“One of the biggest myths is that you’re not allowed to look into a gorilla’s eyes. Of course, you are,” reveals Richard de Gouveia, Nat Hab Expedition Leader and star of our new short film, The Silverback. “It’s the place where you’re going to see their soul.”

The concept of a “soul” is human by design. And although science tells us not to anthropomorphize animals, some species—like the gorilla—are arguably more human than non. In addition to sharing more than 98% of our DNA, gorillas and humans share a kinship that transcends kingdoms.

American wildlife biologist George Schaller famously wrote, “No one who looks into a gorilla’s eyes—intelligent, gentle, vulnerable—can remain unchanged, for the gap between ape and human vanishes; we know that the gorilla still lives within us.”

newborn gorilla baby looks into eyes of camera

© Richard de Gouveia

Schaller’s words went on to inform and inspire famed American primatologist and conservationist Dian Fossey’s life work. Collectively, their research on mountain gorillas was seminal in de-villainizing our closest cousins and educating the public about the threats they face. “Conservation is based on emotion,” Schaller declared. “It comes from the heart, and one should never forget that.”

Meet Richard de Gouveia, Star of The Silverback

Richard de Gouveia’s heart yearned for meaningful connections with animals from an early age. He recalls being eight or nine years old, standing at the edge of a fence that prevented elephants and rhinos from wreaking havoc in the community. “I’ve always been drawn to the stillness of nature, the beauty of it, and just the mystique,” he says. At that moment, de Gouveia vowed to become a South African game ranger to defend species from people who wished to cause them harm.

Over time, however, de Gouveia’s dream became eclipsed by societal pressures and familial obligations. Then, tragedy struck de Gouveia’s family, and the nightmare that followed led him down a dark path and farther from his childhood vision.

Unsure how to create a new normal and achieve happiness again, de Gouveia set off into the bush one morning at 4 a.m. with his camera.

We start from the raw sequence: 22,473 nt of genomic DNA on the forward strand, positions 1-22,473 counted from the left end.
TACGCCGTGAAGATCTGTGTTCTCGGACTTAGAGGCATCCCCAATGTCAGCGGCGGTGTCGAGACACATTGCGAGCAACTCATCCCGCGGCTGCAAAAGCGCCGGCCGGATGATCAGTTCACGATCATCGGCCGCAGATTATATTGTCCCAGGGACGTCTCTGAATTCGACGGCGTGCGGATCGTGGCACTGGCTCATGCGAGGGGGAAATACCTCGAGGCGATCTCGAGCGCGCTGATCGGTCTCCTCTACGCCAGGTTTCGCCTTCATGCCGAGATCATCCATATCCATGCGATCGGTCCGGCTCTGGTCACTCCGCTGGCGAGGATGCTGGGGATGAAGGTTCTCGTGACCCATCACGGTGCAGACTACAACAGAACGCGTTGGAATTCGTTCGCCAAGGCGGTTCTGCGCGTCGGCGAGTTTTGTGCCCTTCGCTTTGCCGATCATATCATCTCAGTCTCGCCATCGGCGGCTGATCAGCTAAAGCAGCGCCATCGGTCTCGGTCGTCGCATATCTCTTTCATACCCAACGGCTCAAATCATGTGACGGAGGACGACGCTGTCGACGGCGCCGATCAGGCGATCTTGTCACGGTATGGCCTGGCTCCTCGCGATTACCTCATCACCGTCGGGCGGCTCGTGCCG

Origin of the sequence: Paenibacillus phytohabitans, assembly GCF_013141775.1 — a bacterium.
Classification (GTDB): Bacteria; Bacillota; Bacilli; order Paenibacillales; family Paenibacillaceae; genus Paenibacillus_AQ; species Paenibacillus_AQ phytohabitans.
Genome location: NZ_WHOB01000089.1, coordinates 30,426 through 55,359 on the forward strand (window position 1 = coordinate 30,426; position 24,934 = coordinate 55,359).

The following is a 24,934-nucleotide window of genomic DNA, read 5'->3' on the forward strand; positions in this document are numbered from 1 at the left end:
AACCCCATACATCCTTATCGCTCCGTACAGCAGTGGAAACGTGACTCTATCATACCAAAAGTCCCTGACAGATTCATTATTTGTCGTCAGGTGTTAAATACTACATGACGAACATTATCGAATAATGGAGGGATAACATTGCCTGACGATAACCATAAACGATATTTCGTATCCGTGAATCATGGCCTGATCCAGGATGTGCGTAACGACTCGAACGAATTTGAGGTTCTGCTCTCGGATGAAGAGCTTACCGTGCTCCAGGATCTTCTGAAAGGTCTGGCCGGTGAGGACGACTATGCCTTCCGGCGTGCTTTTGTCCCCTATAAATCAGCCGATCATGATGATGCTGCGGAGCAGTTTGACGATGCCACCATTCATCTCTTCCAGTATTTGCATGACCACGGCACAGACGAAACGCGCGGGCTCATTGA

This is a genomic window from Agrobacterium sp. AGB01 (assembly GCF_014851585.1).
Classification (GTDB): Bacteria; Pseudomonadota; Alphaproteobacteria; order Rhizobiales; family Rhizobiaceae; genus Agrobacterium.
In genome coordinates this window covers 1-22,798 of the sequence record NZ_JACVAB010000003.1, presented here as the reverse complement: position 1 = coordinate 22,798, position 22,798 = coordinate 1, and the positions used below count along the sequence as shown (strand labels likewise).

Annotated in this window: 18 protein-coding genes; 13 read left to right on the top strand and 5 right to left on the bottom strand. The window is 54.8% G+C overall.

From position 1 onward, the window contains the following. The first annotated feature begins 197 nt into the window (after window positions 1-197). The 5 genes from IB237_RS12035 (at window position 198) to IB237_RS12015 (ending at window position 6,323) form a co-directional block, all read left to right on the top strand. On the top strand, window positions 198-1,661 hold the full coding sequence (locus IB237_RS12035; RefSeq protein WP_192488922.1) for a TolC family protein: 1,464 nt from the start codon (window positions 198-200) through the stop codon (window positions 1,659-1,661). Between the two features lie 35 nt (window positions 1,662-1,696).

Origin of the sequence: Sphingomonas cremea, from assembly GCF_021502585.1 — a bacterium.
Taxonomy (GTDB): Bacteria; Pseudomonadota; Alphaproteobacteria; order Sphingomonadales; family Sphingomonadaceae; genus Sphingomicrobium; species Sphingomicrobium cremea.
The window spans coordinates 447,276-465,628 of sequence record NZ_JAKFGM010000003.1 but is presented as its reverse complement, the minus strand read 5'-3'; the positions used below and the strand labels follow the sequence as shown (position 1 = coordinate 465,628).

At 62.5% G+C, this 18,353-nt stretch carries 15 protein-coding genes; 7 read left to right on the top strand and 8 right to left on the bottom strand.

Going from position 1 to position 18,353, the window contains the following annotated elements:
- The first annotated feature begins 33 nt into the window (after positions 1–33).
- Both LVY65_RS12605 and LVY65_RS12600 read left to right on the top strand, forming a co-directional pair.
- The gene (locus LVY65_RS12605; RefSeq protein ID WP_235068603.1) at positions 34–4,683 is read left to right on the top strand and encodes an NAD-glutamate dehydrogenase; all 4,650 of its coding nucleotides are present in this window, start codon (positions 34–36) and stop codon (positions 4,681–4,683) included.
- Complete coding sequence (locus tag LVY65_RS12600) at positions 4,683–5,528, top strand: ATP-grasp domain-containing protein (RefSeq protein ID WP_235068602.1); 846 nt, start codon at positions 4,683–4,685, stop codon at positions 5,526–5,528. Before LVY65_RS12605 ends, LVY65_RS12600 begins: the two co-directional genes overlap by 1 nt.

a family unit of endangered mountain gorillas hugging and cuddling

© Richard de Gouveia

That sunrise game drive evolved into weekly excursions, doubling as therapeutic immersion in the wild. By returning to the nature he was so intimately acquainted with in his youth, de Gouveia rediscovered the peace and direction he had lost. “I felt alive again for the first time in many, many years,” he shares.

A decade and a half later, de Gouveia has guided hundreds of travelers into similarly transformative encounters in nature. One memory stands out as particularly moving:

“I had a moment with a gorilla. She had a very young baby, and she let me get into a space I could bring the guests into. And she showed off her baby. And that was emotional for me…You sit there and look at these beautiful brown eyes of theirs. And you can see this all just like you can when you look into the eyes of a person. Each one’s got a different personality. Each one behaves differently. They live in these beautiful family groups run by a silverback.

mother mountain gorilla holds newborn baby gorilla in rain forest

© Richard de Gouveia

Today, much of de Gouveia’s strength is owed to his own family unit—to being a husband and a father. “My role is the silverback,” he explains. “If I could teach my kids anything, it’s that they can do whatever they want with the right purpose. If they find their purpose, they will be able to change lives.”

“We filmed it last fall in Uganda, Rwanda and South Africa, and I think it is one of the most powerful films we’ve made to date. We spent a lot of time with chimpanzees and gorillas, and I can’t wait to show people the footage and the story,” says The Silverback director, Andrew Ackerman. Ackerman also directed another recent Nat Hab film, The Bear Coast. Watch the video and read his behind-the-scenes interview!